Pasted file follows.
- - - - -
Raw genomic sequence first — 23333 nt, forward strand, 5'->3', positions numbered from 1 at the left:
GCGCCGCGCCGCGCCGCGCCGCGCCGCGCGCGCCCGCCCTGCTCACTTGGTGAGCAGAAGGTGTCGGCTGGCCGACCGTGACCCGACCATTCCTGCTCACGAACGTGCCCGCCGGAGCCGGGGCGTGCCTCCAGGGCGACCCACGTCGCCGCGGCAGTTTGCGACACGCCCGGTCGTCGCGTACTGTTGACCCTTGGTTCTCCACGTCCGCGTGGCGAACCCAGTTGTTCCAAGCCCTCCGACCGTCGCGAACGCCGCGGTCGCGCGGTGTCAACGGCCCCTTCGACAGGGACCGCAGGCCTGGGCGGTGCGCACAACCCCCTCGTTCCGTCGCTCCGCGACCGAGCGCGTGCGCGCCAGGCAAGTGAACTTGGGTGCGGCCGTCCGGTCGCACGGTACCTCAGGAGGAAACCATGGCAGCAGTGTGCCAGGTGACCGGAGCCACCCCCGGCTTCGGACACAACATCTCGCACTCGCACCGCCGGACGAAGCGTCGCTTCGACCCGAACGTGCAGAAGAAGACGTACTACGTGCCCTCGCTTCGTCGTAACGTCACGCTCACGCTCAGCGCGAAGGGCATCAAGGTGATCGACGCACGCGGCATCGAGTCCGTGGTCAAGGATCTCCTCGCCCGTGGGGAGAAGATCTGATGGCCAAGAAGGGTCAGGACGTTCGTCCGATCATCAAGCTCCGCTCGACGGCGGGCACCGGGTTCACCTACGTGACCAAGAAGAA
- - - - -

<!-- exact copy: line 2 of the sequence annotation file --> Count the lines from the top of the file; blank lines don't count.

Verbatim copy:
GCGCCGCGCCGCGCCGCGCCGCGCCGCGCGCGCCCGCCCTGCTCACTTGGTGAGCAGAAGGTGTCGGCTGGCCGACCGTGACCCGACCATTCCTGCTCACGAACGTGCCCGCCGGAGCCGGGGCGTGCCTCCAGGGCGACCCACGTCGCCGCGGCAGTTTGCGACACGCCCGGTCGTCGCGTACTGTTGACCCTTGGTTCTCCACGTCCGCGTGGCGAACCCAGTTGTTCCAAGCCCTCCGACCGTCGCGAACGCCGCGGTCGCGCGGTGTCAACGGCCCCTTCGACAGGGACCGCAGGCCTGGGCGGTGCGCACAACCCCCTCGTTCCGTCGCTCCGCGACCGAGCGCGTGCGCGCCAGGCAAGTGAACTTGGGTGCGGCCGTCCGGTCGCACGGTACCTCAGGAGGAAACCATGGCAGCAGTGTGCCAGGTGACCGGAGCCACCCCCGGCTTCGGACACAACATCTCGCACTCGCACCGCCGGACGAAGCGTCGCTTCGACCCGAACGTGCAGAAGAAGACGTACTACGTGCCCTCGCTTCGTCGTAACGTCACGCTCACGCTCAGCGCGAAGGGCATCAAGGTGATCGACGCACGCGGCATCGAGTCCGTGGTCAAGGATCTCCTCGCCCGTGGGGAGAAGATCTGATGGCCAAGAAGGGTCAGGACGTTCGTCCGATCATCAAGCTCCGCTCGACGGCGGGCACCGGGTTCACCTACGTGACCAAGAAGAA